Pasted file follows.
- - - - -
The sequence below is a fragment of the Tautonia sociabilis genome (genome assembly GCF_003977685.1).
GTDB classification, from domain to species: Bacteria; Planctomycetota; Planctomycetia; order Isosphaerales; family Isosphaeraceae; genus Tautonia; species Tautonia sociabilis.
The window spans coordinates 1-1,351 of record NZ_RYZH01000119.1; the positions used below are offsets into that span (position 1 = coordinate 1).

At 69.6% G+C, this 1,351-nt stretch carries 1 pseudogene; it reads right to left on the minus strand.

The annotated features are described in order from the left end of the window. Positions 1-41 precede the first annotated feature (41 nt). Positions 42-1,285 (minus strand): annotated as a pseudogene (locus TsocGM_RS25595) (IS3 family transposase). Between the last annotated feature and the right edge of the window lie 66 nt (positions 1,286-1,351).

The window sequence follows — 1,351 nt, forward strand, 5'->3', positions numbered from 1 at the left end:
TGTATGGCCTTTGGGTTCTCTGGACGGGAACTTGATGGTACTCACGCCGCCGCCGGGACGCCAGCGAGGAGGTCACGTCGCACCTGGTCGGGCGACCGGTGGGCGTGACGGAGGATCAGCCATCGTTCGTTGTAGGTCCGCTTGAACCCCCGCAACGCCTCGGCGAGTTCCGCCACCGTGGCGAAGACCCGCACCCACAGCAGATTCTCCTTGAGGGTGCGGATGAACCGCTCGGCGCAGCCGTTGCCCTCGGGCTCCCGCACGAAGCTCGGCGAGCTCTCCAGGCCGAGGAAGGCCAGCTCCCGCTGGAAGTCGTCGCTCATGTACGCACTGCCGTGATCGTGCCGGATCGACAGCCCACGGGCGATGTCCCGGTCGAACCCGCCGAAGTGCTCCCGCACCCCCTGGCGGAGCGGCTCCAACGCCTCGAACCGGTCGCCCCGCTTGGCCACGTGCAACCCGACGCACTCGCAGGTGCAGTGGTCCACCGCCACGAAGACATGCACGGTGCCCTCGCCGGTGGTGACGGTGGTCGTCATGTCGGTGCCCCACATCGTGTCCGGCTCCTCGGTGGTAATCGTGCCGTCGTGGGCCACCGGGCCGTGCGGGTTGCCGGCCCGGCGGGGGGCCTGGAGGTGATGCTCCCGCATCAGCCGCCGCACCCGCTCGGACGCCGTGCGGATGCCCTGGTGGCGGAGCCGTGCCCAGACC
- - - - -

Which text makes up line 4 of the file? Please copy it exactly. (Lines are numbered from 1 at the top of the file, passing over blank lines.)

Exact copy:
At 69.6% G+C, this 1,351-nt stretch carries 1 pseudogene; it reads right to left on the minus strand.